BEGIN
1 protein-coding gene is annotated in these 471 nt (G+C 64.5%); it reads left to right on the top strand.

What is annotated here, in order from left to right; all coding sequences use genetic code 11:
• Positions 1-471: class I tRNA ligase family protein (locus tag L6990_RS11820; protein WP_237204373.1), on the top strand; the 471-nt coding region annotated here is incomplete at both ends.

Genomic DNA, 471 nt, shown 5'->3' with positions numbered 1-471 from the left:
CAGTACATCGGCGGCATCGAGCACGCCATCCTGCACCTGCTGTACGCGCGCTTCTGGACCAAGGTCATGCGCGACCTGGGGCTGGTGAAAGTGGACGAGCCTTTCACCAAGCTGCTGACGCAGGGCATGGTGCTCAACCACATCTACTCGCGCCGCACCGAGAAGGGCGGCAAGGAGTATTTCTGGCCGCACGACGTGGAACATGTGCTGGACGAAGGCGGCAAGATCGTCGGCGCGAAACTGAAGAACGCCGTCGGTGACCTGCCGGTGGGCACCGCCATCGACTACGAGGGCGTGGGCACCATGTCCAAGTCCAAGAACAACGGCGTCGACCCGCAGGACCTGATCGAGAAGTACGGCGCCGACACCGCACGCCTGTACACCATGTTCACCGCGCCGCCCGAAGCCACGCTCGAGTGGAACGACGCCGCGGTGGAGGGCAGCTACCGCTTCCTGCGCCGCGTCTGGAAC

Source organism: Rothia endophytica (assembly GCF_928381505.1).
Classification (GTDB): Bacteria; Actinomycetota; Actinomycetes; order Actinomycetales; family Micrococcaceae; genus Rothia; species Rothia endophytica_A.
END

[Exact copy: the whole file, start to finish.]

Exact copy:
1 protein-coding gene is annotated in these 471 nt (G+C 64.5%); it reads left to right on the top strand.

What is annotated here, in order from left to right; all coding sequences use genetic code 11:
• Positions 1-471: class I tRNA ligase family protein (locus tag L6990_RS11820; protein WP_237204373.1), on the top strand; the 471-nt coding region annotated here is incomplete at both ends.

Genomic DNA, 471 nt, shown 5'->3' with positions numbered 1-471 from the left:
CAGTACATCGGCGGCATCGAGCACGCCATCCTGCACCTGCTGTACGCGCGCTTCTGGACCAAGGTCATGCGCGACCTGGGGCTGGTGAAAGTGGACGAGCCTTTCACCAAGCTGCTGACGCAGGGCATGGTGCTCAACCACATCTACTCGCGCCGCACCGAGAAGGGCGGCAAGGAGTATTTCTGGCCGCACGACGTGGAACATGTGCTGGACGAAGGCGGCAAGATCGTCGGCGCGAAACTGAAGAACGCCGTCGGTGACCTGCCGGTGGGCACCGCCATCGACTACGAGGGCGTGGGCACCATGTCCAAGTCCAAGAACAACGGCGTCGACCCGCAGGACCTGATCGAGAAGTACGGCGCCGACACCGCACGCCTGTACACCATGTTCACCGCGCCGCCCGAAGCCACGCTCGAGTGGAACGACGCCGCGGTGGAGGGCAGCTACCGCTTCCTGCGCCGCGTCTGGAAC

Source organism: Rothia endophytica (assembly GCF_928381505.1).
Classification (GTDB): Bacteria; Actinomycetota; Actinomycetes; order Actinomycetales; family Micrococcaceae; genus Rothia; species Rothia endophytica_A.